Messages:
    48
    Likes Received:
    0
    Thanks for your explanations.
    But when a deeper sound (not as deep as that the sub takes it) is meant to play at the center channel, then the center speaker must play it, so the center speaker has to be capable of playing pretty low sounds as well, at least to the cross over point, where the sub takes over. When i say low i mean about 80hz, which is the cross over point of most receivers today. And i'm worried that an 3 3/4 inch drive isn't able to reach down to 80hz.
     
  7. Jeremy Anderson

    Jeremy Anderson Screenwriter

    Joined:
    Nov 23, 1999
    Messages:
    1,049
    Likes Received:
    0
    Actually, a center channel (or any speaker for that matter) set to small still needs to hold up well below 80hz. The crossover on HT receivers is not a brick wall, and by that I mean that it doesn't just cut off all sound below 80hz and send it to the sub.
    For instance, I have the Onkyo TX-DS595 receiver, which is crossed at 80hz with a 12db/octave slope. This means that 80hz is the point where both the speaker and the sub are producing roughly equal amounts of sound. One octave below that, and the sub produces +12db while the speaker produces -12db. An octave below that, the sub produces +24db and the speaker -24db from the levels they were producing at 80hz. So the crossover keeps your small speakers from trying to produce extremely deep bass at high levels... but they still need to extend pretty low for the best performance and the smoothest transition. My center channel only extends down to 55hz (by manufacturer's specs), and you can hear problems with deep bass in the center (specifically Titan A.E.).
     
  8. Bob_A

    Bob_A Supporting Actor

    Joined:
    Jul 30, 2000
    Messages:
    876
    Likes Received:
    0
    Jeremy what do you think about those center channels with built in subs? To me it seems like a pretty good idea in that it extends the bass response of the center speaker.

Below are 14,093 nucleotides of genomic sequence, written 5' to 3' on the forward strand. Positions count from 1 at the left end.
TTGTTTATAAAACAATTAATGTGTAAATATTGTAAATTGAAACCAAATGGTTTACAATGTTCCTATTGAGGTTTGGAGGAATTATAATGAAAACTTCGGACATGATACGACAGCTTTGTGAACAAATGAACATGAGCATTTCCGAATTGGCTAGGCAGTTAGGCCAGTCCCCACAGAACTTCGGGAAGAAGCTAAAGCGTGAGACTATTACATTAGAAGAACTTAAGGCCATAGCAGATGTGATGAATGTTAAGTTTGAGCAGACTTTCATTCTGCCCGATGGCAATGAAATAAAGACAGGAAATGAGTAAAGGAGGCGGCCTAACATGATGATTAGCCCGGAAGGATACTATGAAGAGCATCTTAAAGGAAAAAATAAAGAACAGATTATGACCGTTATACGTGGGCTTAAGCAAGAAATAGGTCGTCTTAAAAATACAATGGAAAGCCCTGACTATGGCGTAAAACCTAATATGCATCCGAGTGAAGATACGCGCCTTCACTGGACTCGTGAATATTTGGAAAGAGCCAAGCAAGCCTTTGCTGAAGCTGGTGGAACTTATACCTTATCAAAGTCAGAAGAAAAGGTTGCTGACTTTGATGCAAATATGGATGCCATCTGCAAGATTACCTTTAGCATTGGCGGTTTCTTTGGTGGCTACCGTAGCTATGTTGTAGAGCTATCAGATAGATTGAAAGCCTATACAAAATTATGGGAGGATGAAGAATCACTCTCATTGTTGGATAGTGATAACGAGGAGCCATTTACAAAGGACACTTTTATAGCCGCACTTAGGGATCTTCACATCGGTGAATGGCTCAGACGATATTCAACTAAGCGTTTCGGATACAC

9. Jeremy Anderson

    Jeremy Anderson Screenwriter

    Joined:
    Nov 23, 1999
    Messages:
    1,049
    Likes Received:
    0
    I don't know that it's necessary to have a center channel with a built-in sub... but it damn sure couldn't hurt! I'd say if your center performs cleanly to about 40hz, you probably won't hear any holes in the frequency range. Of course, all your other speakers would have to perform similarly.
    In my particular setup, my center speaker is really not the best (Polk CS175i). But since I don't have the money to upgrade right now (after buying an Onkyo 595 and Panny RV-31), it'll do. I just can't play stuff like Titan A.E. without hearing my center channel groan a bit with heavy bass.
     
  10. Frank Frandsen

    Frank Frandsen Stunt Coordinator

    Joined:
    Dec 15, 1998
    Messages:
    112
    Likes Received:
    0
    I like the idea of a Built in sub for the center channel but just worry that extra bass may screw up the calibration of my RPTV since it is right on top. Anyone using one of these have a problem?
    Frank
     
  11. Bob McElfresh

    Bob McElfresh Producer

    Joined:
    May 22, 1999
    Messages:
    5,182
    Likes Received:
    0
    Boris_V: Sorry if my post confused you. I did write several paragraphs, then cut it back to the two you saw.
    Several well-respected members here have some fairly good (read ~$5,000) systems. Then they get invited to a friend/relatives house to set up one of these HTB (Home Theaters in a Box) system that sell for $500-$1,000 for speakers and a receiver. They come home rather shocked at how good these box systems sound.